Wendell said the center’s programming is an outreach of the clear strength in sustainability and ESG coming out of our faculty research.

“This deep caring about the environment and society is what brings a lot of people here to Boulder—both faculty and students. It’s a shared passion and expertise that cuts across our school and makes us unique.”

David Drake listens to a student during the MBA Last Lecture

David Drake, Associate Professor and Chair of the Social Responsibility & Sustainability Division 

In fact, that helped bring David Drake, associate professor of strategy, entrepreneurship and operations, to Leeds. Before moving into higher education, he was a director at Random House, where one of his projects was recommending whether to print books with recycled paper.

It turned into a much more involved project as Drake worked to understand the hurdles with partners—like paper mills and customers—and internal stakeholders. Ultimately, he advised the CEO to use recycled paper, though the economic case was unclear.

“It was a harder sell, at the time, because customers purchase based on the content of the book, not the paper it is printed on—if they want the new John Grisham, they generally want the new John Grisham whether or not it is printed on recycled paper,” Drake said.

Random House went forward with the initiative, he said, because the cost was reasonable, the impact was significant, “and we were a privately held company whose owners cared about doing better. We felt the economic upside—if there was one—was through an improved potential of landing book deals with authors who shared that ethos.”

Drake has brought lessons from that project to his research. He studies innovative business models that improve quality of life through resource preservation and greater access to products and services. His current focus is mobile money, which gives people in rural and underdeveloped areas access to banking services.

“It’s another example, like cases in health care and education, where people innovated in unique ways to bring products and services to people who haven’t had access to them,” Drake said. “If you design that business model well, it can be profitable as well as beneficial for society.”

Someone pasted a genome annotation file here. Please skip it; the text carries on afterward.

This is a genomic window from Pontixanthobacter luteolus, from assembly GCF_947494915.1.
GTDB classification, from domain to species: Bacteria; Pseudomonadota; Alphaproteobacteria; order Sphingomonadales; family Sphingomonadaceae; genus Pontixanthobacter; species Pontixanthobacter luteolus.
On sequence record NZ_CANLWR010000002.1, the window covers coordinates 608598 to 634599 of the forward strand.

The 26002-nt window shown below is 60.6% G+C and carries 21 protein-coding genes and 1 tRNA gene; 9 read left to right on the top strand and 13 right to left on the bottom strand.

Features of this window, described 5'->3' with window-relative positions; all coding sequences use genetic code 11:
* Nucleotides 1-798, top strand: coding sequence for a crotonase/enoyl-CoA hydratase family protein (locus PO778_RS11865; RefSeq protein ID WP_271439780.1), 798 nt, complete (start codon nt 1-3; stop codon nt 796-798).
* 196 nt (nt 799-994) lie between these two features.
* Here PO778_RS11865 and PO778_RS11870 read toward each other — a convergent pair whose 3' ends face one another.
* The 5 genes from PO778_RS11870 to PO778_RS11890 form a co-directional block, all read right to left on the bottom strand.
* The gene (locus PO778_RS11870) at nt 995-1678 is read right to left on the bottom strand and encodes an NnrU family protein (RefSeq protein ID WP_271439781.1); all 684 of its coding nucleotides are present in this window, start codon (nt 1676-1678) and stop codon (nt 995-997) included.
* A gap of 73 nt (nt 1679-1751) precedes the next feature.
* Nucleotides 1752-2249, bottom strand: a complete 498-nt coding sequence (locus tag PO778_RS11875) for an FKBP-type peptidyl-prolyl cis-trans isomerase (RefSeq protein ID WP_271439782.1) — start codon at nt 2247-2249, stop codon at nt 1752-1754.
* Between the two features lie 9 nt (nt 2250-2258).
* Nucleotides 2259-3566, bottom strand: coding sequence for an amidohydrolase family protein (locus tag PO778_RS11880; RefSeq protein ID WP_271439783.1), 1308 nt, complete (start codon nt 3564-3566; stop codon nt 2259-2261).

Even alumni who aren’t yet in leadership roles are finding ways to influence the C-suite. In his role as a deal advisory senior associate with KPMG, Alex Freimuth, CPA (Acct, Fin’18; MAcct’19) has carved out a niche in the energy space; “at first, I was seeing more traditional oil and gas deals, but a couple years later, the majority of my work tends to have a renewable focus,” he said.

Economics, environment ‘can go hand in hand’

Freimuth’s deal book tends to follow larger energy market trends. So oil and gas deals may be more prevalent as prices rise, while renewable energy deals are driven by a favorable regulatory environment and the associated tax incentives for those investments. He’s also seen traditional oil and gas companies spend more time analyzing and executing clean-energy investments.

Gold bar section divider

“Profitability and sustainability do not have to be mutually exclusive. They can go hand in hand.”

Alex Freimuth, CPA (Acct, Fin’18; MAcct’19), Deal Advisory Senior Associate, KPMG

“The main thing for leaders right now is balancing how to make decisions that promote sustainability while still remaining financially responsible to shareholders,” Freimuth said. “This allows executives to address stakeholders and communicate that these decisions are founded in the interest of our business and but that also accomplish something in the interest of the broader community.

“Profitability and sustainability do not have to be mutually exclusive. They can go hand in hand.”

That’s the same hopeful tone Drabic struck when thinking about how his team’s work could help leaders and decision-makers set the course for the future.

“That’s what I like about this audit team—we’re the last line of defense,” Drabic said. “This is the influence we can have on a major bank that ultimately plays a role in driving this transition.”